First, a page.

§ MR. COLVILLE (Lanark, North East)
At the risk of dwelling at what may seem too great length on this rather unpleasant subject, I beg to emphasise the remarks of my honourable Friend the Member for Flintshire. It has become generally known that the trade in intoxicants in West Africa has assumed very large proportions. The letter of Bishop Tugwell in the "Times" indeed shows that the increase has been enormous, for he has proved that imports of gin and brandy into Lagos last January were something like 50 per cent. greater than in the corresponding month of last year, notwithstanding the prohibitory zones in the country. When some African chiefs visited this country some time ago our Sovereign Lady the Queen gave them great encouragement by the assurance that there would be no relaxation of the law discouraging the drink traffic. It is rather lamentable to reflect that the Government which maintains a State connection with the Christian religion should be sending out to Africa along with her missionaries large quantities of that which is doing more harm than anything else to demoralise the natives of Africa, and unfit them for accepting our most holy faith. It has become pretty well known among those who have sons and relatives in commercial circles in West Africa that very great evils and temptations are put in their way through the cheap and abominable liquor which is so freely imported there. I cannot too strongly urge upon the Government to take steps in order to still further extend the prohibition of the import of these very cheap and very dangerous intoxicants into Africa. We all know the susceptibility of the African people to intemperance. They do not seem to have the moral power that our fellow subjects have in the other parts of the Empire to restrain themselves in the use of intoxicants. They have no moderation, and no ability to restrain them- 675 selves, and consequently they fall victims to the vile habit. It is the duty of the Government, having regard to the increased interest we have obtained in that great continent, to see that any action that can be taken will be promptly taken to limit the effect of this traffic in spirits, and to support our missionaries and all those who desire the welfare of our fellow subjects in West Africa.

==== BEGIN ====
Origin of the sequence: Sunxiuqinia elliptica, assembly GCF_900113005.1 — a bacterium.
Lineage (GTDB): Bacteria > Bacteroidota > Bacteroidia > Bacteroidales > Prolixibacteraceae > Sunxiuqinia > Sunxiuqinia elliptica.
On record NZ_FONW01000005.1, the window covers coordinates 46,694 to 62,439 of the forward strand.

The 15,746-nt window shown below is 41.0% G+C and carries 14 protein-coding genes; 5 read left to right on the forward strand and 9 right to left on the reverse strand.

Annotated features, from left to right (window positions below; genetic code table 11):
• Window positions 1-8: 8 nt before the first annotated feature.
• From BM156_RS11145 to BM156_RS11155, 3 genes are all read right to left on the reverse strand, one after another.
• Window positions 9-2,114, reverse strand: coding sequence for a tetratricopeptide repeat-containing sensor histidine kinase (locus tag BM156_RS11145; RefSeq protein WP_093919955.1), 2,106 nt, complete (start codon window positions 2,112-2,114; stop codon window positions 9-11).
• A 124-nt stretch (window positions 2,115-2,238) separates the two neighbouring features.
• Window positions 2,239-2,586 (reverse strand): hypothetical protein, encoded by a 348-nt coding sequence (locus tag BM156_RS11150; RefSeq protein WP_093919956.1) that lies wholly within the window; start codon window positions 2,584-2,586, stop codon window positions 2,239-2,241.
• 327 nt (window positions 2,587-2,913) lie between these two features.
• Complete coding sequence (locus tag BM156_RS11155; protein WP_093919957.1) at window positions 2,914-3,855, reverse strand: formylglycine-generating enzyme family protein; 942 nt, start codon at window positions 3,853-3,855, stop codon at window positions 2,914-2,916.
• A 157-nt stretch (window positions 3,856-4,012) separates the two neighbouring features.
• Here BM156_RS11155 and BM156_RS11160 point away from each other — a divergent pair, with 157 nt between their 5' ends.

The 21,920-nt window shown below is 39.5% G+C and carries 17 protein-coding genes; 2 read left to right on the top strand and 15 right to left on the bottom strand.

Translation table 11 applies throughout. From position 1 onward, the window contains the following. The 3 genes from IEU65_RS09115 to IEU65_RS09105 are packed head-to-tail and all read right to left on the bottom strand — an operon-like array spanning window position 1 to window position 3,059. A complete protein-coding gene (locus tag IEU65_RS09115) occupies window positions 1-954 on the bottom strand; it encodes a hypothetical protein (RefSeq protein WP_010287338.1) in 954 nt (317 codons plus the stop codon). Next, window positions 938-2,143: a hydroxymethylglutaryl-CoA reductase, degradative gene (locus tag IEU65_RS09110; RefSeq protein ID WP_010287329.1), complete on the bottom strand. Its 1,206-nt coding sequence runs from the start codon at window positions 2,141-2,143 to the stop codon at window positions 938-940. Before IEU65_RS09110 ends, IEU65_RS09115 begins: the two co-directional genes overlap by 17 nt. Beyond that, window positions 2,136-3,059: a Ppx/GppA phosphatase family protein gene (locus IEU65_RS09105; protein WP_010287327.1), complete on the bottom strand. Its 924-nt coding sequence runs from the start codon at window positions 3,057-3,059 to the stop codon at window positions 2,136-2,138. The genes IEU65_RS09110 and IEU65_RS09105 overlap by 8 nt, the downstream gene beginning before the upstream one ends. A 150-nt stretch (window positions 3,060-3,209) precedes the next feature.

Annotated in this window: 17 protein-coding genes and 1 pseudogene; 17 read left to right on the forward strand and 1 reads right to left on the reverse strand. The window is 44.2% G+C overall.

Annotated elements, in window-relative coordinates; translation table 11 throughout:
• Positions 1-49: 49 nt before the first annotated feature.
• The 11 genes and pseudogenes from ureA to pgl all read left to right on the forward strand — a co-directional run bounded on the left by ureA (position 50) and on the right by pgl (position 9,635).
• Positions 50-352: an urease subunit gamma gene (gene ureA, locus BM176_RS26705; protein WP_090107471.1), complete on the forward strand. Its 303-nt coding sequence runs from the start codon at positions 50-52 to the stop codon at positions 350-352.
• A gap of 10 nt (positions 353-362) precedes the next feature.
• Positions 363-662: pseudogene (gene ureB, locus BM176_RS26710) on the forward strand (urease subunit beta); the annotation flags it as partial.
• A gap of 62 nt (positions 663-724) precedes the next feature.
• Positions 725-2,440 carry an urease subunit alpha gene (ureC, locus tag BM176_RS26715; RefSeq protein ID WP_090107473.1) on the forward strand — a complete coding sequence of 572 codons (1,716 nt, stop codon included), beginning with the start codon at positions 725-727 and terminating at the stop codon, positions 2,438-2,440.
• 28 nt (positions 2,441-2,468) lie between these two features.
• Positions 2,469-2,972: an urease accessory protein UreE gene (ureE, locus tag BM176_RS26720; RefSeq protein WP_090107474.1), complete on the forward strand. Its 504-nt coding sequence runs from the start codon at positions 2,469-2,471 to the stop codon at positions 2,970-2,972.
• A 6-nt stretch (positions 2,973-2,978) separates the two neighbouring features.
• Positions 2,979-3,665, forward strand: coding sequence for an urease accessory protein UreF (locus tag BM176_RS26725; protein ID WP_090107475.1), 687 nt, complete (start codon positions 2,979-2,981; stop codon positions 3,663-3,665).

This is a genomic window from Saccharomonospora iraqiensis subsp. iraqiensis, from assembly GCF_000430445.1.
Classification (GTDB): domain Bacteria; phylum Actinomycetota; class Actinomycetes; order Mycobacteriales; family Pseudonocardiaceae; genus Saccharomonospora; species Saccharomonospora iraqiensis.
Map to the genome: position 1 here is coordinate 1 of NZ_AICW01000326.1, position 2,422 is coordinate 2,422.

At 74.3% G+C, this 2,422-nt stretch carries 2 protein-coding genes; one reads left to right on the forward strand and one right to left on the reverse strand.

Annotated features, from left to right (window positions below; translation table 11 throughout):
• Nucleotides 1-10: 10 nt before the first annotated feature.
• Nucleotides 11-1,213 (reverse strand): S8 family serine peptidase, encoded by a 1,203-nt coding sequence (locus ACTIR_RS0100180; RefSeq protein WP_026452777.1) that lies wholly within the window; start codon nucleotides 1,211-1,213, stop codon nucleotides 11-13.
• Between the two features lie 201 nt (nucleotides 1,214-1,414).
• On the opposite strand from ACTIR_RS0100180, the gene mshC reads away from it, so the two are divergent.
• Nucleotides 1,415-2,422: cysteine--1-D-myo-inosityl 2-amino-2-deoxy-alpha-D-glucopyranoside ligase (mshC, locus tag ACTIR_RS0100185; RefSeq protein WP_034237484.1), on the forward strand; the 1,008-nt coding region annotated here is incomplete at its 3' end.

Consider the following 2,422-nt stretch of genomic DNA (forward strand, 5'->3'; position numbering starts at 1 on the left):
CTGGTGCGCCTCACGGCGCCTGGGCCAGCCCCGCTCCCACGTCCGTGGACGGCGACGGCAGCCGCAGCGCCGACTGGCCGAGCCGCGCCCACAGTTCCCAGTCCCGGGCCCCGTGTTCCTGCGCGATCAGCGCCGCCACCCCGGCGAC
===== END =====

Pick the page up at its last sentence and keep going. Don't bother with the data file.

§ * MR. J. GALLOWAY WEIR (Ross and Cromarty)
I regret the Colonial Secretary is not represented on this occasion in the House, although I was pleased to hear that my honourable Friend the Member for Flint had approached him, and that the right honourable Gentleman had shown his sympathy with him in the desire that this abominable traffic should be diminished if not entirely abolished. A short time ago £95,000 was voted for the Gold Coast, and the Colonial Secretary said that a portion of that money was required for a West African regiment. Now the officers in that part of the world say that they have considerable difficulty in excluding spirits from the forts. I object absolutely to the provision of large sums of money by the taxpayers of this country for the West African Colonies while the sale of drink of the vilest character prevails, and while the officers in command of the native regiments are unable to cope with the drink traffic. Whiskey is found there at 27s. 6d. the dozen bottles, and brandy at 18s. 6d. per dozen, and you can buy gin and rum at l½d. or 2d. per bottle. If the Colonial Government were to raise the duty to 10s. 6d. per gallon, which is charged on spirits in this country, I am sure a better article would be sold. Not that I am in favour of strong drink of any kind. But I say some effort should be made by the Government to put a stop to the traffic in these vile spirits in West Africa. Bishop Tugwell stated that he had travelled 1,000 miles in West Africa, and that he saw in every centre that there was an increase of drink consumption. It is a shame that we, the Imperial guardians of these countries, 676 should suffer such growths to go on unchecked. I think the duty on the spirits should be increased, and that our Government should approach the French Government and other Governments interested and endeavour to bring about some revised tariff as was suggested at the Brussels Conference. The increase in the import of spirits is something enormous. The amount in January, 1898, was 29,387 gallons of gin alone; and in January of this year it was 52,753 gallons, or an increase for the month of 23,000 odd gallons. Now, I would urge on the Foreign Office and on the Under-Secretary of State for Foreign Affairs, if he will give me his attention for one moment, to try and get the tariff arranged at the Brussels Conference altered, so that the duty may be higher on spirits, and that the quality of the spirits imported may be of a better and purer quality.